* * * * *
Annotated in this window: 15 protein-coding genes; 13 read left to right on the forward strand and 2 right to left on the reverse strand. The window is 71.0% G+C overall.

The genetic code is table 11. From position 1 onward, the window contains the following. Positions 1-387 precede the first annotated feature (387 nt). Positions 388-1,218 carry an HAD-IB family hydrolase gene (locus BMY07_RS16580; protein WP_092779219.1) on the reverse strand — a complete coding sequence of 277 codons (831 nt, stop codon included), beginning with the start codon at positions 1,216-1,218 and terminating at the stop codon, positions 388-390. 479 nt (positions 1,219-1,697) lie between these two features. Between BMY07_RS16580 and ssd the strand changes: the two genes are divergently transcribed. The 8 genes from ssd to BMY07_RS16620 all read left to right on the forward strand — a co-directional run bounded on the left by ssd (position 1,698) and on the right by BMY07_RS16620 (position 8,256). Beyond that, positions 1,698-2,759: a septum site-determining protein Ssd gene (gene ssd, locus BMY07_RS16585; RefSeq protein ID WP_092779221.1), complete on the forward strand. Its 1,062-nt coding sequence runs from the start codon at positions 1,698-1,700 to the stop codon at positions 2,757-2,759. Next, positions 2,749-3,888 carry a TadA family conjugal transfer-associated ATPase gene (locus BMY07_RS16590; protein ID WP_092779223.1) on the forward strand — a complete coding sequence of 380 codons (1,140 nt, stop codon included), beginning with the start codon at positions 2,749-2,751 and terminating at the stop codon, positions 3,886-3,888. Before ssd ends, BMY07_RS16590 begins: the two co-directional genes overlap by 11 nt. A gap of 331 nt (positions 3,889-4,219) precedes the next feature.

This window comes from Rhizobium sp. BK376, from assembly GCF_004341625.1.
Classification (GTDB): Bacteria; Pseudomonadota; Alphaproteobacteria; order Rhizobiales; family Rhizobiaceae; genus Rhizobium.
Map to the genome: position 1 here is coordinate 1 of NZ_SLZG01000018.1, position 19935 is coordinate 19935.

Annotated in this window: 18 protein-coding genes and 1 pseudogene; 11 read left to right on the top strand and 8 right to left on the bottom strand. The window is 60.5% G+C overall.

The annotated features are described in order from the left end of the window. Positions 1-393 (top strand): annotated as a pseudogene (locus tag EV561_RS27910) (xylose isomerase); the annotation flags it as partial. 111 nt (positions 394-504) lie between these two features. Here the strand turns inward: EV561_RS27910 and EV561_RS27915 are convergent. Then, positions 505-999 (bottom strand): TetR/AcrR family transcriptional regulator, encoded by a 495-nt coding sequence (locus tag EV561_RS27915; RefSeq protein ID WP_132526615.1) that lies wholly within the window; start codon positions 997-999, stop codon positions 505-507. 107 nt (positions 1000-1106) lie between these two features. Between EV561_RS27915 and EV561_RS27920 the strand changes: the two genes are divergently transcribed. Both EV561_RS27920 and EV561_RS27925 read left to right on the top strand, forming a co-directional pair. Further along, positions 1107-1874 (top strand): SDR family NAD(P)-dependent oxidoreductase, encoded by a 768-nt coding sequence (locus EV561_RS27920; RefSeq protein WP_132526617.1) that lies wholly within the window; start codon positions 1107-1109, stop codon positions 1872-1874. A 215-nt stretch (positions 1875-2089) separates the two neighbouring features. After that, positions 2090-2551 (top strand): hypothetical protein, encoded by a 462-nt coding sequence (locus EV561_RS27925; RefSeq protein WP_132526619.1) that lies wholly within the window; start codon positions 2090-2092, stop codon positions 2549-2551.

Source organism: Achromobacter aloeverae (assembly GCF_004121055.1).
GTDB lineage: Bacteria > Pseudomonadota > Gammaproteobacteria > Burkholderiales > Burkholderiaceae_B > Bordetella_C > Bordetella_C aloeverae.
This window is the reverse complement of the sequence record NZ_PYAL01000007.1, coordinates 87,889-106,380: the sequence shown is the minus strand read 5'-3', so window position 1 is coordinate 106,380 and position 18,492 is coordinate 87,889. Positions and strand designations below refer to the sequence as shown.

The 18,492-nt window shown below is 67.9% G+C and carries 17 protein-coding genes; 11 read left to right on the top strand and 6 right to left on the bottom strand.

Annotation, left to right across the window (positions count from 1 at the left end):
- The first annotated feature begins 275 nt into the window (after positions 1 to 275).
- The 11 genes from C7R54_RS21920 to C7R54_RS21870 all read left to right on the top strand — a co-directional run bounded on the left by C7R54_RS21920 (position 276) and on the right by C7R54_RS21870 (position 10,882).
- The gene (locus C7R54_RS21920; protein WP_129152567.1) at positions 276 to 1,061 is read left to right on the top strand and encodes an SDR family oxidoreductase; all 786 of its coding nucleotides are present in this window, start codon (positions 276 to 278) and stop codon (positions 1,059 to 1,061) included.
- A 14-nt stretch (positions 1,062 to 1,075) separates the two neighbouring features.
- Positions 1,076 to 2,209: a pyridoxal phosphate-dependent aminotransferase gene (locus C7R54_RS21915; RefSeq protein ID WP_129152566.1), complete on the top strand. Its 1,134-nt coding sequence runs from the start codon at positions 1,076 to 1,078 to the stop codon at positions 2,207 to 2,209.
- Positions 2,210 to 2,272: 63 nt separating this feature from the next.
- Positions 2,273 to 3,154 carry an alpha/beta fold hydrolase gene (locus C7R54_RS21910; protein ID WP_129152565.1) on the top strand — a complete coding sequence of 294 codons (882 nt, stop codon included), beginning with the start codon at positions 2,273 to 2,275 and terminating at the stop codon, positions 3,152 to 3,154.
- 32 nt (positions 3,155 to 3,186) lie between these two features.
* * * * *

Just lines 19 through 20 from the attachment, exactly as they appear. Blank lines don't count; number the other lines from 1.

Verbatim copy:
- Positions 2,273 to 3,154 carry an alpha/beta fold hydrolase gene (locus C7R54_RS21910; protein ID WP_129152565.1) on the top strand — a complete coding sequence of 294 codons (882 nt, stop codon included), beginning with the start codon at positions 2,273 to 2,275 and terminating at the stop codon, positions 3,152 to 3,154.
- 32 nt (positions 3,155 to 3,186) lie between these two features.